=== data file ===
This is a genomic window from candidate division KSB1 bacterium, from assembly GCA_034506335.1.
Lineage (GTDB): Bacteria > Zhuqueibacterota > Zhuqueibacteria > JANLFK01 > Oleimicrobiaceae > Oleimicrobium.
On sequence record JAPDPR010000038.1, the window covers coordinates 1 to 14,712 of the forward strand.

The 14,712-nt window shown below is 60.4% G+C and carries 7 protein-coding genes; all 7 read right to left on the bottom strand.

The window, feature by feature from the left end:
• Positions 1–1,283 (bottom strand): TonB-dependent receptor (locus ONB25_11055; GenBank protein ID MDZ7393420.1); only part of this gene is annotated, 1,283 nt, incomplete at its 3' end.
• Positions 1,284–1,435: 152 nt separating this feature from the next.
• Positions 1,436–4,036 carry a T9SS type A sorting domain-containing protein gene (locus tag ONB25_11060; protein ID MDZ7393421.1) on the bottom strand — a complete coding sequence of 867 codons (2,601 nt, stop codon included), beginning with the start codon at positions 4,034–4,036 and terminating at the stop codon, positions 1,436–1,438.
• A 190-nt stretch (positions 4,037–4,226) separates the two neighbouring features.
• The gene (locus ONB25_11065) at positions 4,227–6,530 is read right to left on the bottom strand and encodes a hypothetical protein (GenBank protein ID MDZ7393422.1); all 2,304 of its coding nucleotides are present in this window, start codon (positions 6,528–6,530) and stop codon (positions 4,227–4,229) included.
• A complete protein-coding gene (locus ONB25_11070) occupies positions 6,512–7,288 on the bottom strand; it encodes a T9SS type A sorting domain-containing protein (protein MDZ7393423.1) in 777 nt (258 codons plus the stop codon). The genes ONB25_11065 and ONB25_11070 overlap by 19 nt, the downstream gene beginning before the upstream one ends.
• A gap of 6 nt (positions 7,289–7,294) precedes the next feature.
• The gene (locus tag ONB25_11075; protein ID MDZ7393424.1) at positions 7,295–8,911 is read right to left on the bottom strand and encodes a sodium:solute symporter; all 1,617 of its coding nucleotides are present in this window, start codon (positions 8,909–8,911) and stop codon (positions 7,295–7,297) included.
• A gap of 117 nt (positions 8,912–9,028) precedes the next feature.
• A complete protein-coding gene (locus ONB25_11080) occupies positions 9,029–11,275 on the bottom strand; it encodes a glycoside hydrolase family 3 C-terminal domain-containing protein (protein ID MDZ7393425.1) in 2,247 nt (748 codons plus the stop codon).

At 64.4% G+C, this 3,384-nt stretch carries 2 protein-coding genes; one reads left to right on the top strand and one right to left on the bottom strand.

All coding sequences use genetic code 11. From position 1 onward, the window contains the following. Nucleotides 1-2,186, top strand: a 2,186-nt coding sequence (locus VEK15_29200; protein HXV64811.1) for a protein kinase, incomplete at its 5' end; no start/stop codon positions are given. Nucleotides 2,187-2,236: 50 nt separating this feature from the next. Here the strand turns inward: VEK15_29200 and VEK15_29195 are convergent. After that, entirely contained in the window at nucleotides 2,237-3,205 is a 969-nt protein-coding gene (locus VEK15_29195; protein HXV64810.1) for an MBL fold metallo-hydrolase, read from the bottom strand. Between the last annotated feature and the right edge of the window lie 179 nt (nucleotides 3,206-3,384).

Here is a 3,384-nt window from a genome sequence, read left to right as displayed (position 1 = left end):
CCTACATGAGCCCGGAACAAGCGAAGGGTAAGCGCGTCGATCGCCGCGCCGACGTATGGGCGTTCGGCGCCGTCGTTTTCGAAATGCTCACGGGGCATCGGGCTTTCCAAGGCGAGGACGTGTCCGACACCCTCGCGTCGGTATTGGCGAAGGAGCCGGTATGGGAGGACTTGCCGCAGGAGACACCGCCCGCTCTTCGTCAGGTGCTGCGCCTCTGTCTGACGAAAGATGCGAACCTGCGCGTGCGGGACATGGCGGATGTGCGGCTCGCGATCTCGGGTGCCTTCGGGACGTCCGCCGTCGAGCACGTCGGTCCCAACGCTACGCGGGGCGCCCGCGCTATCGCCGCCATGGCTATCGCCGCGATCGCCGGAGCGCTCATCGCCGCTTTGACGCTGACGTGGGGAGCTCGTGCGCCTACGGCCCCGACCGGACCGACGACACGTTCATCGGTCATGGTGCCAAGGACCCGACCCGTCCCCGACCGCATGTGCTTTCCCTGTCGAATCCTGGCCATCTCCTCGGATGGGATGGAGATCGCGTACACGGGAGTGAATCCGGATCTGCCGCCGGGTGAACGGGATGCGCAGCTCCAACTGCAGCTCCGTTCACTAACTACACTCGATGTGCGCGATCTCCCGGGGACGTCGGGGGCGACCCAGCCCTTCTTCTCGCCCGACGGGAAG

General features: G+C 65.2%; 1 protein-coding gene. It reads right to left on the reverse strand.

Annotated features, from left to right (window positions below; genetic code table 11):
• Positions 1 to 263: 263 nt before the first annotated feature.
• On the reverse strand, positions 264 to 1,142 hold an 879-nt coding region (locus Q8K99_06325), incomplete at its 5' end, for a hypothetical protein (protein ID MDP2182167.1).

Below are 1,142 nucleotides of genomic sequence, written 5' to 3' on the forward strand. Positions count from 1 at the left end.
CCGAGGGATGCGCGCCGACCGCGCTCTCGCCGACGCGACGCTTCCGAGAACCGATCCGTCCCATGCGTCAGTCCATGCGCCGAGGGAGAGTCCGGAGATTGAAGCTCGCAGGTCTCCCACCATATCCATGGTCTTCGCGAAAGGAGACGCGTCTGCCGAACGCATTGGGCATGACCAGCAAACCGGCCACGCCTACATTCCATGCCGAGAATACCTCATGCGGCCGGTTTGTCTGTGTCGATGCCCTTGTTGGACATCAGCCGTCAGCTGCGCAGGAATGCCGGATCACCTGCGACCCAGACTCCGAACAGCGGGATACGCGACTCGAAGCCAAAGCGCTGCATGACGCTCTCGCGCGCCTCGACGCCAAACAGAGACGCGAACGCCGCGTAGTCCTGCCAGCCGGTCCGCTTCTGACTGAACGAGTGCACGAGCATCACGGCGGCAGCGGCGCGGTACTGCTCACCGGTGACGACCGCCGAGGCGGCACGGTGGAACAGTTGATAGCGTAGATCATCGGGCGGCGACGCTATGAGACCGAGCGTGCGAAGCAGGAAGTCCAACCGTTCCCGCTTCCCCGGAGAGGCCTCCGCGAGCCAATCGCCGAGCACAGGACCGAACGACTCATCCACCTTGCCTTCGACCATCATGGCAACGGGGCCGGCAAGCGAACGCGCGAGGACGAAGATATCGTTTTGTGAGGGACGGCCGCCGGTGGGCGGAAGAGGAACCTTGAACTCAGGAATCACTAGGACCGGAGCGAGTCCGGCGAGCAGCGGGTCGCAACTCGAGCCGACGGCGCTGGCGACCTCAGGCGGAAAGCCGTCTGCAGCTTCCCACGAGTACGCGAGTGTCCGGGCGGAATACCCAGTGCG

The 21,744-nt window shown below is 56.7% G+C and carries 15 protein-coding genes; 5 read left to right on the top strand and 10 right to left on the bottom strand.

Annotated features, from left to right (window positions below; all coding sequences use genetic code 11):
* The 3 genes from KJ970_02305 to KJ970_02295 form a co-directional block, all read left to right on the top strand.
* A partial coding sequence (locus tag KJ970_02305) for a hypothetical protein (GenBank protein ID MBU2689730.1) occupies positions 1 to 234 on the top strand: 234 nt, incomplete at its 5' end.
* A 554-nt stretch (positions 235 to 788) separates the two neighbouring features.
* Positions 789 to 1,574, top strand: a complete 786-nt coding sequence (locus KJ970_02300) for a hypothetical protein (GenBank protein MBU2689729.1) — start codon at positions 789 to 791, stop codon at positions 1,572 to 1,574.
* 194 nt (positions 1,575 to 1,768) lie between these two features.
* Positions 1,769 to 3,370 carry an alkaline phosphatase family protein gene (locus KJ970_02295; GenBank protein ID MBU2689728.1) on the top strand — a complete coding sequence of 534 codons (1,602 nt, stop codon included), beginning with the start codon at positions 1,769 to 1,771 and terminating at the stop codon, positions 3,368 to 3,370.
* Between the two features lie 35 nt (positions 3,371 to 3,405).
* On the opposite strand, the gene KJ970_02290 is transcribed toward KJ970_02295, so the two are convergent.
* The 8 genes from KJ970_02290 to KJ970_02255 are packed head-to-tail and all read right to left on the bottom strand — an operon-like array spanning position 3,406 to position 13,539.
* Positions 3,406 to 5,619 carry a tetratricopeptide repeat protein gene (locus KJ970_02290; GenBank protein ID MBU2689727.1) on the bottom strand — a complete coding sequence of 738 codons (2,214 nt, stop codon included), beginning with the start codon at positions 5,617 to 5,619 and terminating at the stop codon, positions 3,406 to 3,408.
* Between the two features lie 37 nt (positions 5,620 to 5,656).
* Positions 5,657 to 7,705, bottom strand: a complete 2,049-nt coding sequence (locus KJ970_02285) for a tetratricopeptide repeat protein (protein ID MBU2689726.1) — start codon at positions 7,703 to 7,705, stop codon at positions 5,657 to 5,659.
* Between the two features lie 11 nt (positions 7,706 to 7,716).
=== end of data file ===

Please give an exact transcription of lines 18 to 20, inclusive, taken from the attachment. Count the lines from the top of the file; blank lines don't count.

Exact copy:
Here is a 3,384-nt window from a genome sequence, read left to right as displayed (position 1 = left end):
CCTACATGAGCCCGGAACAAGCGAAGGGTAAGCGCGTCGATCGCCGCGCCGACGTATGGGCGTTCGGCGCCGTCGTTTTCGAAATGCTCACGGGGCATCGGGCTTTCCAAGGCGAGGACGTGTCCGACACCCTCGCGTCGGTATTGGCGAAGGAGCCGGTATGGGAGGACTTGCCGCAGGAGACACCGCCCGCTCTTCGTCAGGTGCTGCGCCTCTGTCTGACGAAAGATGCGAACCTGCGCGTGCGGGACATGGCGGATGTGCGGCTCGCGATCTCGGGTGCCTTCGGGACGTCCGCCGTCGAGCACGTCGGTCCCAACGCTACGCGGGGCGCCCGCGCTATCGCCGCCATGGCTATCGCCGCGATCGCCGGAGCGCTCATCGCCGCTTTGACGCTGACGTGGGGAGCTCGTGCGCCTACGGCCCCGACCGGACCGACGACACGTTCATCGGTCATGGTGCCAAGGACCCGACCCGTCCCCGACCGCATGTGCTTTCCCTGTCGAATCCTGGCCATCTCCTCGGATGGGATGGAGATCGCGTACACGGGAGTGAATCCGGATCTGCCGCCGGGTGAACGGGATGCGCAGCTCCAACTGCAGCTCCGTTCACTAACTACACTCGATGTGCGCGATCTCCCGGGGACGTCGGGGGCGACCCAGCCCTTCTTCTCGCCCGACGGGAAG

General features: G+C 65.2%; 1 protein-coding gene. It reads right to left on the reverse strand.